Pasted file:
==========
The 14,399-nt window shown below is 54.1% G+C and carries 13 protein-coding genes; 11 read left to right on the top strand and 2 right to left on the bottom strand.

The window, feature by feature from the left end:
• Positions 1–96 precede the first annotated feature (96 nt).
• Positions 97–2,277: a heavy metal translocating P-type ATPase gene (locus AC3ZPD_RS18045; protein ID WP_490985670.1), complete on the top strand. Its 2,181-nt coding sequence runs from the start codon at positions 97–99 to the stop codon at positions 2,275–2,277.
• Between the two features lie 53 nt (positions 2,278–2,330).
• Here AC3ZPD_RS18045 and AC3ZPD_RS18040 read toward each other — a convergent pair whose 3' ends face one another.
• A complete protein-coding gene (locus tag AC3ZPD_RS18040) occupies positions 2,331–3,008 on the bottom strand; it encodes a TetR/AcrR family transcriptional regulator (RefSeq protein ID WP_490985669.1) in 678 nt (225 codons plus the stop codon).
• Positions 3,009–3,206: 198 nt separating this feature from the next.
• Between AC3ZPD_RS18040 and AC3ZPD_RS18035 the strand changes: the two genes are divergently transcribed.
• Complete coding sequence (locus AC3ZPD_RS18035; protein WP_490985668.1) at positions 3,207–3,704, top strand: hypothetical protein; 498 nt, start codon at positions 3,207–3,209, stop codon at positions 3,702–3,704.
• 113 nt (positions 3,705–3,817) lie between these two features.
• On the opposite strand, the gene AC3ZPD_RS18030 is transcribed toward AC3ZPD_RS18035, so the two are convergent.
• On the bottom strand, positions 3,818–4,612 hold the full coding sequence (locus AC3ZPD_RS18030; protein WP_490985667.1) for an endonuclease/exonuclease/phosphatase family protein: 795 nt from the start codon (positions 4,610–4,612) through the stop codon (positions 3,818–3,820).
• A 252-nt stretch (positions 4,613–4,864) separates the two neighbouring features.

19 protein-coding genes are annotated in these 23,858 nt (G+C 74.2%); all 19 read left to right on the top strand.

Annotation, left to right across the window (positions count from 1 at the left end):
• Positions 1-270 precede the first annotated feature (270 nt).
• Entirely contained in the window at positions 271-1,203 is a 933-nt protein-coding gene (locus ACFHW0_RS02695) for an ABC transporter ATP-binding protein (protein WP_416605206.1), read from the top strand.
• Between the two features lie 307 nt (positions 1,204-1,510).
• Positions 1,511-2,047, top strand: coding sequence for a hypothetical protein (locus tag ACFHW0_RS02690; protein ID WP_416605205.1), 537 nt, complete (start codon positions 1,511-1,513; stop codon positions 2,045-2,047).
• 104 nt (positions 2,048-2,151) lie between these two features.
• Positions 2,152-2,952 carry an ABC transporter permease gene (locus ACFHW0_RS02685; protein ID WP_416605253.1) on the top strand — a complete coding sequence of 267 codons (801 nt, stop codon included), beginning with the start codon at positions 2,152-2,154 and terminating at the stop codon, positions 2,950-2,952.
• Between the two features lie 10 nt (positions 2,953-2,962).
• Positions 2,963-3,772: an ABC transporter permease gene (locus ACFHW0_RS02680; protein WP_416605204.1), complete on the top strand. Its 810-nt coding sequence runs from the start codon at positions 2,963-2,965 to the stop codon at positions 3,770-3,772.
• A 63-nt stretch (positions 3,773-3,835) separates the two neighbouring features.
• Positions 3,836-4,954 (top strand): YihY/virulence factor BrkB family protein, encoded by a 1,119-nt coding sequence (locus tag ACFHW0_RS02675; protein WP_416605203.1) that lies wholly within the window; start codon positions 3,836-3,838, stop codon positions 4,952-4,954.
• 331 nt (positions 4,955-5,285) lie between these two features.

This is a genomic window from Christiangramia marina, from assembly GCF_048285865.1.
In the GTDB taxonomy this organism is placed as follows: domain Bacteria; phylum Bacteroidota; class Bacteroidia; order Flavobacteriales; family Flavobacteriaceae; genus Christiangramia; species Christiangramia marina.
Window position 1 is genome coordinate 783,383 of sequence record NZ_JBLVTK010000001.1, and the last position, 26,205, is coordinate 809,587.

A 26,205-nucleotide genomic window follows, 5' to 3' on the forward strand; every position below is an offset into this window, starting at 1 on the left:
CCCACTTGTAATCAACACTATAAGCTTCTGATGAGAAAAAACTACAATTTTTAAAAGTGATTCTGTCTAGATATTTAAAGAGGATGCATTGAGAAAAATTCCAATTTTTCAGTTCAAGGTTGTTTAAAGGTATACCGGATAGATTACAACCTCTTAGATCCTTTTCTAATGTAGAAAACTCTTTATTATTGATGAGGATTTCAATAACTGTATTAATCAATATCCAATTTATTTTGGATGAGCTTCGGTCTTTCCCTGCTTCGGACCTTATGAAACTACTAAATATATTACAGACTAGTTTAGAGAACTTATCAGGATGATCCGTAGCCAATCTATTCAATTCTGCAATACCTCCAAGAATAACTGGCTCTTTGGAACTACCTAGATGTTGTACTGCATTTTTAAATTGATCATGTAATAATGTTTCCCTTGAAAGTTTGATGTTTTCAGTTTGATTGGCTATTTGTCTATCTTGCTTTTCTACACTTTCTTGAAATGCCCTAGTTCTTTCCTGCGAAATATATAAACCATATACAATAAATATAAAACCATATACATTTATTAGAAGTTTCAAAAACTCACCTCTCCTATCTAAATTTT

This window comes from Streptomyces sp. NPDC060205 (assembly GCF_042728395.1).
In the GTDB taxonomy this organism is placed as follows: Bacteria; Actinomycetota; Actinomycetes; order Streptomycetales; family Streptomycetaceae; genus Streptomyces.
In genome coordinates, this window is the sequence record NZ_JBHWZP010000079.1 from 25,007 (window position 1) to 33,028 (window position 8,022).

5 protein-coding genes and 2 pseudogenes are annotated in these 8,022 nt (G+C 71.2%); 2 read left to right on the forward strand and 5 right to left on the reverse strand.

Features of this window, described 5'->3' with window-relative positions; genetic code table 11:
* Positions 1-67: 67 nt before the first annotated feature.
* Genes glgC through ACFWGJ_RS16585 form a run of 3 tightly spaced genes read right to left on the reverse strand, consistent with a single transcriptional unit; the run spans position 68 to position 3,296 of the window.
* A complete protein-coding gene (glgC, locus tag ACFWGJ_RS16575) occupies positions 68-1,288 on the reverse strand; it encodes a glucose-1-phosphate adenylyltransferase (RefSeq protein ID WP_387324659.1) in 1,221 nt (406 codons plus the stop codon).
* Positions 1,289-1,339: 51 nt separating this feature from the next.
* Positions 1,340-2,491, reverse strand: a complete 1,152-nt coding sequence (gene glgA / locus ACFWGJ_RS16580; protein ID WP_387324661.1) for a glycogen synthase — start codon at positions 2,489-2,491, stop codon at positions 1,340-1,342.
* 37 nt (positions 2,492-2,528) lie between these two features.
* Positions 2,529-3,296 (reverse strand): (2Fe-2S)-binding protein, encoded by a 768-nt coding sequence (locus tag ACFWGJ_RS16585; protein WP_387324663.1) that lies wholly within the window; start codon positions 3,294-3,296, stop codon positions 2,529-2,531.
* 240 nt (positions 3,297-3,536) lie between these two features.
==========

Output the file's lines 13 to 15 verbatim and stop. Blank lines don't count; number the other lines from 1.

• On the bottom strand, positions 3,818–4,612 hold the full coding sequence (locus AC3ZPD_RS18030; protein WP_490985667.1) for an endonuclease/exonuclease/phosphatase family protein: 795 nt from the start codon (positions 4,610–4,612) through the stop codon (positions 3,818–3,820).
• A 252-nt stretch (positions 4,613–4,864) separates the two neighbouring features.

19 protein-coding genes are annotated in these 23,858 nt (G+C 74.2%); all 19 read left to right on the top strand.